Guest Review - Grid 2!
We were given a chance to review the latest racing game, Grid 2! Up for the task is new guest writer, 'Iodinesoup', who gave it a spin!
After what seemed like forever as I slowly inched my car to the finish line dead last, the mysterious disembodied voice whom I now assume to be the spirit of my dead friend (lost in a tragic car accident) congratulated me at my impressive race. Yet somehow the youtube pundits are praising my racing prowess. I was flabbergasted and really confused, but YouTube comments cannot be wrong.
A benefactor, impressed by my YouTube following, has given me an offer to race for his up and coming league and I am now on my way to be the racing world's Justin Bieber. Thus begins my journey into the racing world of Grid 2, Codemaster's sequel to last year's Grid, which is actually part of their TOCA series of games.
Grid 2 stands on its own unique niche that is between arcade and a simulation. Called "TrueFeel" by its designers, it boasts that it gives you enough aids and control to make you look good but without the feeling that the game is holding your hands.
But be warned - you still need a certain amount of skill to be able to play Grid 2 well. Drive carelessly and you will wreck your car in an explosion of metal shards and dirt. The damage modelling is unforgiving and will affect your car's handling during a race. Thankfully this is an optional feature that you can turn off in the options.
As additional aid, the "Flashback" feature from the previous game returns, letting you rewind time for a few seconds. This saves you the hassle of having to replay an entire race to salvage a botched lap, a useful aid & tool for the casual or hardcore player alike when it comes to track mastery.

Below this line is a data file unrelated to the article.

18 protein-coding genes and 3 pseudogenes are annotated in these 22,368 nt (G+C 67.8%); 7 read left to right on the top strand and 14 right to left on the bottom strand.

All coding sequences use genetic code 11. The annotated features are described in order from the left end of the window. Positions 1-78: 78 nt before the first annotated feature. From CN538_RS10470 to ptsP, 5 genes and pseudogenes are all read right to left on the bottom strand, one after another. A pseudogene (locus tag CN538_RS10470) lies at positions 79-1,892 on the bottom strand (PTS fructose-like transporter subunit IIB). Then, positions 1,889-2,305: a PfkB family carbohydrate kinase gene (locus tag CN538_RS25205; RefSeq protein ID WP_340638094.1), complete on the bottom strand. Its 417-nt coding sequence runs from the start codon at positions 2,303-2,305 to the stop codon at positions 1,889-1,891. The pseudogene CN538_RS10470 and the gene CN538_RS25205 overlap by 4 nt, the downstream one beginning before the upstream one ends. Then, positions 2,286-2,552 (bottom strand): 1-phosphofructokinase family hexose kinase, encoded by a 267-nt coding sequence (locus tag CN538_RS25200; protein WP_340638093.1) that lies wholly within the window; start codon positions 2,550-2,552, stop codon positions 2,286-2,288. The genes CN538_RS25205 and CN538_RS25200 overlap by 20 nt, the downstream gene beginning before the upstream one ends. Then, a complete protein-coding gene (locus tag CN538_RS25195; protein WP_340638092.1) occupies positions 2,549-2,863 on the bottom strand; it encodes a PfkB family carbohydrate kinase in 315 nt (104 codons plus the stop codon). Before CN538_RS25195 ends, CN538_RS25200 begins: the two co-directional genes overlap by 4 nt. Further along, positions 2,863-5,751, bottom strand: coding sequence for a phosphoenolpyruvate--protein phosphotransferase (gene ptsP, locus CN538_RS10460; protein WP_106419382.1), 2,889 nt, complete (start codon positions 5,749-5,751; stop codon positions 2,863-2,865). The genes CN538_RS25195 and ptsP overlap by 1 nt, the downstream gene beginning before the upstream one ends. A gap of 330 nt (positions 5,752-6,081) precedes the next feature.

The addition of YouTube integration has potential for plenty of ways to show off your spectacular finishes or wipe outs, and ties into the narrative of the game on a meta level. The story is extraneous but it serves its purpose. All it is needed to be is an excuse for to race... and race a lot you will as the progression structure works well.
Every season the game will present you with a series of race events you can compete in and as long as you place in top three each race, the final racing event of the season will open up. Occasionally you will have to compete in Car challenges and Promo races. Car Challenges are races you compete in to add another car to your garage and promo races usually are novelty races that add flavour to the game. Sponsor logos can be added onto your car and gives you additional challenges to clear. Win them and you can increase the number of your fans who are the commodity in Grid 2. Cars are unlocked just for progressing through the game and as optional rewards when you compete in car challenges.
From American muscle cars to Japanese sports cars, nothing is left out. Customising your cars is a simple affair with most options already available to you out the box. Unfortunately the options for decals are all pre-set; I would expect a pc game to allow more freedom when it comes to designing your own decals. Hardcore car simulation fans will be disappointed that car customisation covers only aesthetics.